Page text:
What Are the Last Rites?
A brief explanation of the Catholic ceremony administered to the dying.
The Last Rites are officially called the Viaticum, the sacrament of the dying. In Roman Catholicism, the Last Rites consist of a priest administering the Eucharist to a dying person. A lay person who has been designated an Eucharist Minister can also offer the Viaticum.
According to the Church's Canon Law,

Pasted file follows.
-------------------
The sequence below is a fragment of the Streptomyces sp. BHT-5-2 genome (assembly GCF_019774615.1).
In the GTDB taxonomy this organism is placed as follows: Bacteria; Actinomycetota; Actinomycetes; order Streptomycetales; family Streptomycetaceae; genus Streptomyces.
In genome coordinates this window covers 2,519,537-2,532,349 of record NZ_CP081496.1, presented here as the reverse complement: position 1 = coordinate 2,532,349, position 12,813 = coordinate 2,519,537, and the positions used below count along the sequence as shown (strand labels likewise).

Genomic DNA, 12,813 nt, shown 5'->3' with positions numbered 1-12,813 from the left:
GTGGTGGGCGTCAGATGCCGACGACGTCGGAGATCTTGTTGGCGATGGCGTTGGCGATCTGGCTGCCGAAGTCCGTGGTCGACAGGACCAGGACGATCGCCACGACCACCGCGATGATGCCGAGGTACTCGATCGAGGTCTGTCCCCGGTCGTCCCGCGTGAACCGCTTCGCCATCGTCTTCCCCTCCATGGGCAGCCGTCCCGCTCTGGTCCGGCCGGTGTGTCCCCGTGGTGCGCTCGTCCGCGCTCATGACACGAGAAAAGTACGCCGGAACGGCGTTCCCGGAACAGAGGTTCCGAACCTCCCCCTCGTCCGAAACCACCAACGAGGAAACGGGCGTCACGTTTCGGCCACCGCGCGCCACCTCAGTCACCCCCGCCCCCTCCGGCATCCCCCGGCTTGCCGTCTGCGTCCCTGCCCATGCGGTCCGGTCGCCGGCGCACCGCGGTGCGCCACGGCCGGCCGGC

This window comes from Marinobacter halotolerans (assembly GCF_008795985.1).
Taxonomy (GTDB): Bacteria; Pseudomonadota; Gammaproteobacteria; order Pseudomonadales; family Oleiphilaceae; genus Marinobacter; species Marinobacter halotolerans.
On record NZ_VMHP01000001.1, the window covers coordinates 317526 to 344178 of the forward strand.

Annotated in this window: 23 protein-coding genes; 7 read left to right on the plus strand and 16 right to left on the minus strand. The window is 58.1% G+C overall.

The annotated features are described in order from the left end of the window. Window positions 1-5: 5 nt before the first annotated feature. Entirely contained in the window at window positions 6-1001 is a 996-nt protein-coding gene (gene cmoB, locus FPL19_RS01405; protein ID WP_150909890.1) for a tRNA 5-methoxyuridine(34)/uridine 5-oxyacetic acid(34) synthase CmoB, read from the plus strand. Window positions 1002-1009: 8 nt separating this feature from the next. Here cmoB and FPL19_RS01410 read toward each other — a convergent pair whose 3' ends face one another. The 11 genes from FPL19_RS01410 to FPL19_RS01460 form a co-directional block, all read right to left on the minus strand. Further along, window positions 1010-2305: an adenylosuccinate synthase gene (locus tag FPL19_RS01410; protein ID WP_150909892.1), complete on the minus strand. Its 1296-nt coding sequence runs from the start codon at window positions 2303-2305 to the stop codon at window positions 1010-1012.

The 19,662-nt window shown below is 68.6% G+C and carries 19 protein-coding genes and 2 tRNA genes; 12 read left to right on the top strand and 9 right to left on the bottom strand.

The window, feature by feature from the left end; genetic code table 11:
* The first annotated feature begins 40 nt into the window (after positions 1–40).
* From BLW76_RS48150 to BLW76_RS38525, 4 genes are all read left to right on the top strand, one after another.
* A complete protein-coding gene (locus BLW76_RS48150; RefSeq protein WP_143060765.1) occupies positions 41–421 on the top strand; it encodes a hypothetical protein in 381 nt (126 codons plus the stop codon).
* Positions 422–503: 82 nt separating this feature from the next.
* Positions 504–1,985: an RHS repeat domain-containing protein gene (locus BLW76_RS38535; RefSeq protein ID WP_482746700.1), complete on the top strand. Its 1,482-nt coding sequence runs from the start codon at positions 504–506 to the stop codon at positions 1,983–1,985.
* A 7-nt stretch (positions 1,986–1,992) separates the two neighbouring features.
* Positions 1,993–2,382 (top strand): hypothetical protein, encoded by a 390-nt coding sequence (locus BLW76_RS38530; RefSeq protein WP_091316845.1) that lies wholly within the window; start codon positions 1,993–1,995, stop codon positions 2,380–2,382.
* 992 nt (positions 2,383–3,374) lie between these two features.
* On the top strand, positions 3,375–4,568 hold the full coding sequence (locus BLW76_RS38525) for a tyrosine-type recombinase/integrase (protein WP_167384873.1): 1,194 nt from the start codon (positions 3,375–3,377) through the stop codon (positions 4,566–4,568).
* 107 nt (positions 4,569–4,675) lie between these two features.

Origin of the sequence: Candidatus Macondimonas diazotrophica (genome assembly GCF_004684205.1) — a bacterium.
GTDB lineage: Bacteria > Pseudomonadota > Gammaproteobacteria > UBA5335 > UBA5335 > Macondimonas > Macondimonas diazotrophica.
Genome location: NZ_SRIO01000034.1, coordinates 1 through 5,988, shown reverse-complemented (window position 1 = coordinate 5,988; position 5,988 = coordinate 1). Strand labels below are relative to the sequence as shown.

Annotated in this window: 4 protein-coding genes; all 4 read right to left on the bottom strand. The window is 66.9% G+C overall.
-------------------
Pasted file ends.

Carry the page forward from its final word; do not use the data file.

Can. 921 §1. The Christian faithful who are in danger of death from any cause are to be nourished by holy communion in the form of Viaticum.
§2. Even if they have been nourished by holy communion on the same day, however, those in danger of death are strongly urged to receive communion again.
§3. While the danger of death lasts, it is recommended that holy communion be administered often, but on separate days.
The sick person responds: "Lord I am not worthy to receive you, but only say the word and I shall be healed."
The priest says: "The Body of Christ."
The sick person responds: "Amen."
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